Two China ETFs You Need in Q1 2023 | ETF Trends

China’s rollback of its zero-COVID policy at the end of 2022 was hailed as a victory, though investments have been slow to roll back into Chinese-centric funds, likely due to the economic impacts of the surge in COVID-related hospitalizations and deaths country-wide. Brendan Ahern, CIO of KraneShares, recently appeared on the “CNBC Special: Taking Stock 2023” to discuss investing in China and two China ETFs positioned to capture economic recovery.

To best understand the growth that has happened in China investing in the last decade, Ahern explained that half of the MSCI China Index 10 years ago was comprised of financial and energy companies, a breakdown that was not representative of China’s economy but where foreign investors felt most comfortable.

“We then went on a great decade of growth investing and yet MSCI China only had two percent in technology,” Ahern said. “That two percent of MSCI China technology actually went up nearly 2,000%, almost three times better than the S&P 500. Part of what we’re trying to do at KraneShares is give people access to the segments of China that are growing very rapidly, such as we do with KWEB.”

Two China ETFs to Capture China’s Recovery

The KraneShares CSI China Internet ETF (KWEB) tracks the CSI Overseas China Internet Index and measures the performance of publicly traded companies outside of Mainland China that operate within China’s internet and internet-related sectors. The fund includes companies that develop and market internet software and services, provide retail or commercial services via the internet, develop and market mobile software, and manufacture entertainment and educational software for home use.

KWEB’s focus is “more reflective of what foreign investors think about China,” as it invests in companies outside Mainland China that are easily accessible for investors living outside of China via the Hong Kong Stock Exchange and Hang Seng Index.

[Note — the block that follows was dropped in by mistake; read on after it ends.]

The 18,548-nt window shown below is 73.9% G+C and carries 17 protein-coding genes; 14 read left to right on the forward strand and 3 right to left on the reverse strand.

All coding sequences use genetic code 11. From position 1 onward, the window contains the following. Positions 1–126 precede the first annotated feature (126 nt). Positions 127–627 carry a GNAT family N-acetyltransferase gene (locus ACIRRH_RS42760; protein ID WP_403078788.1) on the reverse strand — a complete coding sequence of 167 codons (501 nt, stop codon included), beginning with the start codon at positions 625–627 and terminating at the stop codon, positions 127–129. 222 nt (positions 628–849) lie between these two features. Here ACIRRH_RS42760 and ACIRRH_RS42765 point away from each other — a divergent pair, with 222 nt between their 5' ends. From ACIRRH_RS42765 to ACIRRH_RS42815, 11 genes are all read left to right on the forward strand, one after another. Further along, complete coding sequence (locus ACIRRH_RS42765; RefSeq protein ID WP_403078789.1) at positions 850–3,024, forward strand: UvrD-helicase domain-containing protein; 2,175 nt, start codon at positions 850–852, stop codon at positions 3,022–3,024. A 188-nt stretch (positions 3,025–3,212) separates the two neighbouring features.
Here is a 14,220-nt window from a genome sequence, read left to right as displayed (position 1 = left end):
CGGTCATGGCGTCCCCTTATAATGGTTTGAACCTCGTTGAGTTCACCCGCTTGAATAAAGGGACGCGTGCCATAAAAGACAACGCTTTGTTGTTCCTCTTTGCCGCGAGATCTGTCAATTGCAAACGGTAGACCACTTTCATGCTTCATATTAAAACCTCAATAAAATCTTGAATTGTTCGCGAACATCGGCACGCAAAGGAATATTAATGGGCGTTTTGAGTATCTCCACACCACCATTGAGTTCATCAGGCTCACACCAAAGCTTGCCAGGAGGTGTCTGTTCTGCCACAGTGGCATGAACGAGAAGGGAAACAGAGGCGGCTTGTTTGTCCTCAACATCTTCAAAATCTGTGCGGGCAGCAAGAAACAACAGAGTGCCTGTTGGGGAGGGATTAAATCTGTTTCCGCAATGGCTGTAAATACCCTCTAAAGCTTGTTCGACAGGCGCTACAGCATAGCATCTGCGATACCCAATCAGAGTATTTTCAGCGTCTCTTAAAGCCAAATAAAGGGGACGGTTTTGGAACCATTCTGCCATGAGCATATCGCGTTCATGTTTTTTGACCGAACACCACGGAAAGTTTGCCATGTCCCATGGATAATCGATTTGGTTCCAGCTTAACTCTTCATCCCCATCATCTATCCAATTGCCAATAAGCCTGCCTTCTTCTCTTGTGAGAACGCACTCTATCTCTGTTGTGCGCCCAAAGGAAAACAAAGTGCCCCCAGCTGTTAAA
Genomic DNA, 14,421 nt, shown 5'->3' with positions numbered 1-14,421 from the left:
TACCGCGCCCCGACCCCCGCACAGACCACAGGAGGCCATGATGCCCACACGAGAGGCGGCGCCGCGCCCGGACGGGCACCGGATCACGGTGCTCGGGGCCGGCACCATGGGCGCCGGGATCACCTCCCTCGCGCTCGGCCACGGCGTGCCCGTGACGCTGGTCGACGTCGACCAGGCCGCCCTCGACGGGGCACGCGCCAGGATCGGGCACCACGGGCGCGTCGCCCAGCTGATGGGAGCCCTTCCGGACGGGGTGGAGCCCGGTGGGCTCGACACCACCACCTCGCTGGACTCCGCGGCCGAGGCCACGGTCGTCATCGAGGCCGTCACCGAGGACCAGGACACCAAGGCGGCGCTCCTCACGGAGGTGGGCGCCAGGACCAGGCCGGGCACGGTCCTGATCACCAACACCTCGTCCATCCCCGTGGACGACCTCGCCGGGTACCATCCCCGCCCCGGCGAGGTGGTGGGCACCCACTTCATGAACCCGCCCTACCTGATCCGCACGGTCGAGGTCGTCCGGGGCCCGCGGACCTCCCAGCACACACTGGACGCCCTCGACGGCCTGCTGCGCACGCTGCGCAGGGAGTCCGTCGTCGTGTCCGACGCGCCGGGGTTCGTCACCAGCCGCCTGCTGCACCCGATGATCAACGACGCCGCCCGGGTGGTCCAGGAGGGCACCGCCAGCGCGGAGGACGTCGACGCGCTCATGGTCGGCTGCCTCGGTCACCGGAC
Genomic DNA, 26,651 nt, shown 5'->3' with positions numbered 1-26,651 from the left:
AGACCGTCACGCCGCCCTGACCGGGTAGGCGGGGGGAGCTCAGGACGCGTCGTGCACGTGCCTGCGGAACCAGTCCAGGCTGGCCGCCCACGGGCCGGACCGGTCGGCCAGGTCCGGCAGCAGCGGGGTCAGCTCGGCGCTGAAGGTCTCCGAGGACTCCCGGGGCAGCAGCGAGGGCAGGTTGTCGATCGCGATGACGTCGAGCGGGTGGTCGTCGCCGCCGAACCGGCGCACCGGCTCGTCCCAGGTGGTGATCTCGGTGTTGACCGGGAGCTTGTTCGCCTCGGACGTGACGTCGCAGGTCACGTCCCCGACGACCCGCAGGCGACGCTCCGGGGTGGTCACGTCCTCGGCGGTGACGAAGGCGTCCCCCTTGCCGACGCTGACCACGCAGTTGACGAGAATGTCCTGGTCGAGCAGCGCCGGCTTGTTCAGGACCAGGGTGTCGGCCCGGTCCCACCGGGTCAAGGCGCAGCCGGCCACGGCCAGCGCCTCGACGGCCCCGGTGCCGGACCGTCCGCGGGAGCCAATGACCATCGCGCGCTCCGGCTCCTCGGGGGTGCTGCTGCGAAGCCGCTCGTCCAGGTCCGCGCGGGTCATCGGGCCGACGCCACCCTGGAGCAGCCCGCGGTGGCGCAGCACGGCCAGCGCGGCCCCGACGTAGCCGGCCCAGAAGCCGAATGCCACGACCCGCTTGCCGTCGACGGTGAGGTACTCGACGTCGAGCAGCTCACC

“You can contrast that with the Shanghai [Stock Exchange] and the Shenzhen [Stock Exchange] which is 95% owned by investors in China,” Ahern explained. “What the Chinese think about China and what foreigners think about China can be two really, really different things and they’re not synchronized. They move very differently.”

The KraneShares Bosera MSCI China A Share ETF (KBA) offers foreign investors access to Mainland China’s markets and invests in Chinese A shares across multiple sectors — specifically those from the MSCI China A 50 Connect Index. The fund seeks to capture 50 large-cap companies that have the most liquidity and are listed on the Stock Connect, while also offering risk management through the futures contracts for eligible A shares listed on the Stock Connect. The index utilizes a balanced sector weight methodology to give exposure to the breadth of the Chinese economy.

Both funds are positioned to capitalize on China’s economic recovery in the wake of COVID-19 policy rollbacks and offer different exposures and strategies for investors looking to play technology and growth recovery via KWEB or broad economic recovery via KBA.

For more news, information, and analysis, visit the China Insights Channel.